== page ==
When President George H. W. Bush passed away in 2018, one behavior of his that earned noteworthy media coverage was his lifelong affinity for sending people handwritten notes. This practice was so prevalent in his day-to-day life that it formed the basis of a 700-page book of letters he published as an autobiography.
It’s certainly understandable why this practice would garner such notice, for it is through a handwritten note that one conveys warmth, intentionality, and thoughtfulness. Someone who sends one took extra steps to put it together and place it in the actual mail.
But in the age of texting, emojis, and reactions on social media, it can seem like we’ve lost our capacity for more personal communications. Not only that, but other dark forces seem to be at play as well. A study by Cigna published only a couple of months before President Bush’s passing famously cites nearly half of Americans as experiencing some form of loneliness.
However, what many people who blame the digital age for this loneliness tend to forget is that it’s not the method of communication that matters most – it’s the impact our communication has.
Handwritten notes can indeed demonstrate tremendous warmth and thoughtfulness, especially in an age when teenagers are more likely to stare at their phones than the friends they spend time with. But there are a variety of ways to be just as thoughtful with the use of digital media as well. Below are three ideas for how you can be more personal in your digital communications.
Idea #1: Send a gratitude email
This past holiday, I decided to reach out to a handful of old friends via email to express my gratitude for their being in my life. What most people would do in a situation like this is write something like, “I’m so grateful to have you in my life.” This is a nice idea, but it’s actually quite easy to take it a step further. Instead, write out an email that identifies a specific moment you shared with that person like the following:
As I sit at my computer I’m finding myself remembering the time when (insert a specific moment that you shared together). At the time I felt (insert positive emotion), and now looking back it makes me feel grateful that you’re in my life.
It inspires me to want to make a greater effort to treat others in a way that reflects the kindness and thoughtfulness you showed me that day.
Then, of course, you can wish them well in whatever week, weekend, or month that’s coming up. But the important thing here is to identify a particular moment in time that you recall in your email. People feel seen with a scene.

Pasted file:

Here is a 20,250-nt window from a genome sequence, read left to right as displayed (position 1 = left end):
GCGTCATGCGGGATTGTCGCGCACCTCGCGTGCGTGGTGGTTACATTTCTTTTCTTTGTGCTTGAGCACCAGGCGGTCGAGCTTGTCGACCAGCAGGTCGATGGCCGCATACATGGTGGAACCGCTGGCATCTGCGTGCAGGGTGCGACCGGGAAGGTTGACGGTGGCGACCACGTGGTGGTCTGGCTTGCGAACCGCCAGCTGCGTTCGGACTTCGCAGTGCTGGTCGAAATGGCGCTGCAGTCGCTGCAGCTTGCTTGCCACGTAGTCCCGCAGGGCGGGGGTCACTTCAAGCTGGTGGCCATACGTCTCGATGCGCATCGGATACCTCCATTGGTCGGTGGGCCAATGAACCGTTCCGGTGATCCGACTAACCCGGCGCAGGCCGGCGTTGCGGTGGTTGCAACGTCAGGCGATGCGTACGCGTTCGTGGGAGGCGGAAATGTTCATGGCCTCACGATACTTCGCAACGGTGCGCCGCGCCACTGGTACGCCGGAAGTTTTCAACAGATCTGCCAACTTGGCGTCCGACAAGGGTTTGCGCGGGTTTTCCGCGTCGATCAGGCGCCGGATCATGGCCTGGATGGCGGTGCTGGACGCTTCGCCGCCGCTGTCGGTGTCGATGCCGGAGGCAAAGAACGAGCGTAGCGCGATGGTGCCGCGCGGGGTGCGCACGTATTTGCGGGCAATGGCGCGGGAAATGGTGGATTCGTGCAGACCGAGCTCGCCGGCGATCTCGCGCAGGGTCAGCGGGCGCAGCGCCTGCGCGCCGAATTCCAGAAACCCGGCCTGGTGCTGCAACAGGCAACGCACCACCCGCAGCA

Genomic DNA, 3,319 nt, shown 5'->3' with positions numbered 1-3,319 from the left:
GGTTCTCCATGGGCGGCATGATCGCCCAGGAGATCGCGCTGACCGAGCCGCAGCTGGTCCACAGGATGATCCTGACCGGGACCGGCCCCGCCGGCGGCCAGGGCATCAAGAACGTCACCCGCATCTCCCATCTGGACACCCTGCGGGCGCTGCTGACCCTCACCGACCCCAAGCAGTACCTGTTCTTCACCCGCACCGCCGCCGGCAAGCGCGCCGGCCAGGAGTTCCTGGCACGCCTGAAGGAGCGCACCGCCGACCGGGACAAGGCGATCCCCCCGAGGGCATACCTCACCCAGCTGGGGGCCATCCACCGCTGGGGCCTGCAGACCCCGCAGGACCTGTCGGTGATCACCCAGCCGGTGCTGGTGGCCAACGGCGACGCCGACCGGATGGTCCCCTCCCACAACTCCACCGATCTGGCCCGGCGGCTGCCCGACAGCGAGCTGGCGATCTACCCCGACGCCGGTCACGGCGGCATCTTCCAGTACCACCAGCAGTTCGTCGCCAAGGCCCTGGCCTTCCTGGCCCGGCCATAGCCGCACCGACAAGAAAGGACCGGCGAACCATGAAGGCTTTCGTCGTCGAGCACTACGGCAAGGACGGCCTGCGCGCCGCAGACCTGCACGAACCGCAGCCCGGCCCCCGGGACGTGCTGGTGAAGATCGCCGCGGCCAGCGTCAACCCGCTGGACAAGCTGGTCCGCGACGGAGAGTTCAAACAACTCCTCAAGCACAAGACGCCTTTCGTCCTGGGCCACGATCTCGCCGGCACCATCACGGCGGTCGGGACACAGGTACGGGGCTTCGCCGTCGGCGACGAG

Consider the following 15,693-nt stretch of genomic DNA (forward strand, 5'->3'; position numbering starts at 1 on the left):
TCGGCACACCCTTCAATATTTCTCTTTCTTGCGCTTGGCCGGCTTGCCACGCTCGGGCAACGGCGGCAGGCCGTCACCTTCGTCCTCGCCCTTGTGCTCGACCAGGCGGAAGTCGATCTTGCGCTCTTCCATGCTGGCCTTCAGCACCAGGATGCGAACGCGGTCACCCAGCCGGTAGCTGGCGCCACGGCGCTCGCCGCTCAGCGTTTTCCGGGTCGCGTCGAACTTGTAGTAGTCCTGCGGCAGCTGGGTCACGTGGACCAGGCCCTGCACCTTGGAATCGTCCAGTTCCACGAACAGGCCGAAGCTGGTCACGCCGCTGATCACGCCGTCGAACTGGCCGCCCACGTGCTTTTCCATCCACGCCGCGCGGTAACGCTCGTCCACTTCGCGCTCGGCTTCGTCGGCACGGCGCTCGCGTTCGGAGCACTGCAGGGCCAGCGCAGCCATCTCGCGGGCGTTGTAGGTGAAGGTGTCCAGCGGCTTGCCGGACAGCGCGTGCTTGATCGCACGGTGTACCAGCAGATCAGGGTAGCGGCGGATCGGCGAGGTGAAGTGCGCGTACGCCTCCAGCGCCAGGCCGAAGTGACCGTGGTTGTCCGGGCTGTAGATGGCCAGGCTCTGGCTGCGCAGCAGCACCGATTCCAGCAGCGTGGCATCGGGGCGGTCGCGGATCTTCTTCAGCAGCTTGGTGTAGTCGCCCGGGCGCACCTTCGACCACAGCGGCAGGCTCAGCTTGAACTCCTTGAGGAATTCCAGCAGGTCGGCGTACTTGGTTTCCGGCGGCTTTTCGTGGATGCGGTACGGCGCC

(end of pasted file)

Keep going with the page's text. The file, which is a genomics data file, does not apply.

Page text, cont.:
Idea #2: Send a thinking-of-you text
If writing out an email feels a bit too time-consuming, no worries. Believe it or not, it’s just as possible to help someone feel seen with a mere text message. Simply zero in on a specific and positive quality they have and briefly explain how it impacts you:
Hey there, this may seem to be coming from out of nowhere but I was just (insert current activity) and thinking about how much I appreciate your (insert positive quality). I appreciate how much it inspires me to (insert positive action you take) and I just wanted to tell you that.
Idea #3: Make your own GIF
I spent years skirting around the GIF craze that has now happened across our culture for years. People would post all sorts of these moving images, be they the Shaq Shimmy or Side-Eying Chloe. More recently, I came to embrace this particular form of media. I watched a lot of movies growing up, so I saw GIFs as a socially acceptable way to convey the flurry of clips that stream through my head all day anyway. But I discovered something else.
We can make our own GIFs WHENEVER WE WANT.
By using a site like giphy.com or ezgif.com, we can actually make our own GIFs in just a few minutes. When I realized this I made one GIF to welcome home a friend after being away in Europe for several weeks:
I have an ongoing joke with another friend wherein over a series of GIFs I do all sorts of things that will make me “feel the blues,” like in this nod to the movie Airplane!:
And then, this past October, when I received a happy Canadian Thanksgiving from a newer acquaintance based in Toronto, I sent her this:
And because we hadn’t known each other very long, I wasn’t sure if my teasing her about Canadian vernacular was going to fly.
But she’s since reported to me that she’s watched the thing fifty times.
That kind of investment in something as simple as a 5-second soundless video comes from how seen the person feels in the act of receiving it. Each of these methods may be digital, but they will ultimately form a connection that may otherwise seem scarce in a time of chatbots and automated LinkedIn messages.
It’s not important what method we use to communicate with others. What matters is the impact we have. And the clearer we make it that the person who receives our 1’s and 0’s is important to us, the stronger our bond will be.
And maybe, just maybe, our world won’t feel quite so lonely after all.